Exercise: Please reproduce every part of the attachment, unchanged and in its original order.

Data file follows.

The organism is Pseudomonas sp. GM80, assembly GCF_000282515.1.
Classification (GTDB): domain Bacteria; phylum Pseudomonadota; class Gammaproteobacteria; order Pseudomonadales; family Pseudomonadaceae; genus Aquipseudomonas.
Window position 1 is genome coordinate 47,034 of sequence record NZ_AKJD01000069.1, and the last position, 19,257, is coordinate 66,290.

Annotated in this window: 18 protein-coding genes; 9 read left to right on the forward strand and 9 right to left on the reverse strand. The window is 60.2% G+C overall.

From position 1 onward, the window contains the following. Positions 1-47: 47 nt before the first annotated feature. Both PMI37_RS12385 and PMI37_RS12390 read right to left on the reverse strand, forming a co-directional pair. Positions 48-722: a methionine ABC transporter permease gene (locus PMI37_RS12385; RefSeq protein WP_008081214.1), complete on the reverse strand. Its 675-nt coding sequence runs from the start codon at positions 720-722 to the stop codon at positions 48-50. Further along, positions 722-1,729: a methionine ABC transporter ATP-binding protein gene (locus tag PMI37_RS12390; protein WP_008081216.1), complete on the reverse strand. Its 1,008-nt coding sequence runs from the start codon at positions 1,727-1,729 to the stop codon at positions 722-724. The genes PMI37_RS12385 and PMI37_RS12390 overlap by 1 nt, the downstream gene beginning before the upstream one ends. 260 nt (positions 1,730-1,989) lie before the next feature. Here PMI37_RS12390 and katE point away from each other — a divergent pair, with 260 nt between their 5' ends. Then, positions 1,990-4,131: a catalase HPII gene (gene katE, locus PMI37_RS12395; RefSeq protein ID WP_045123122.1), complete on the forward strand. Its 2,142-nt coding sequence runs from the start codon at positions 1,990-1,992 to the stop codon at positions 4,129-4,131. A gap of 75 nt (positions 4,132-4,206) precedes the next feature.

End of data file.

The organism is Pseudomonas sp. GM80, assembly GCF_000282515.1.
Classification (GTDB): domain Bacteria; phylum Pseudomonadota; class Gammaproteobacteria; order Pseudomonadales; family Pseudomonadaceae; genus Aquipseudomonas.
Window position 1 is genome coordinate 47,034 of sequence record NZ_AKJD01000069.1, and the last position, 19,257, is coordinate 66,290.

Annotated in this window: 18 protein-coding genes; 9 read left to right on the forward strand and 9 right to left on the reverse strand. The window is 60.2% G+C overall.

From position 1 onward, the window contains the following. Positions 1-47: 47 nt before the first annotated feature. Both PMI37_RS12385 and PMI37_RS12390 read right to left on the reverse strand, forming a co-directional pair. Positions 48-722: a methionine ABC transporter permease gene (locus PMI37_RS12385; RefSeq protein WP_008081214.1), complete on the reverse strand. Its 675-nt coding sequence runs from the start codon at positions 720-722 to the stop codon at positions 48-50. Further along, positions 722-1,729: a methionine ABC transporter ATP-binding protein gene (locus tag PMI37_RS12390; protein WP_008081216.1), complete on the reverse strand. Its 1,008-nt coding sequence runs from the start codon at positions 1,727-1,729 to the stop codon at positions 722-724. The genes PMI37_RS12385 and PMI37_RS12390 overlap by 1 nt, the downstream gene beginning before the upstream one ends. 260 nt (positions 1,730-1,989) lie before the next feature. Here PMI37_RS12390 and katE point away from each other — a divergent pair, with 260 nt between their 5' ends. Then, positions 1,990-4,131: a catalase HPII gene (gene katE, locus PMI37_RS12395; RefSeq protein ID WP_045123122.1), complete on the forward strand. Its 2,142-nt coding sequence runs from the start codon at positions 1,990-1,992 to the stop codon at positions 4,129-4,131. A gap of 75 nt (positions 4,132-4,206) precedes the next feature.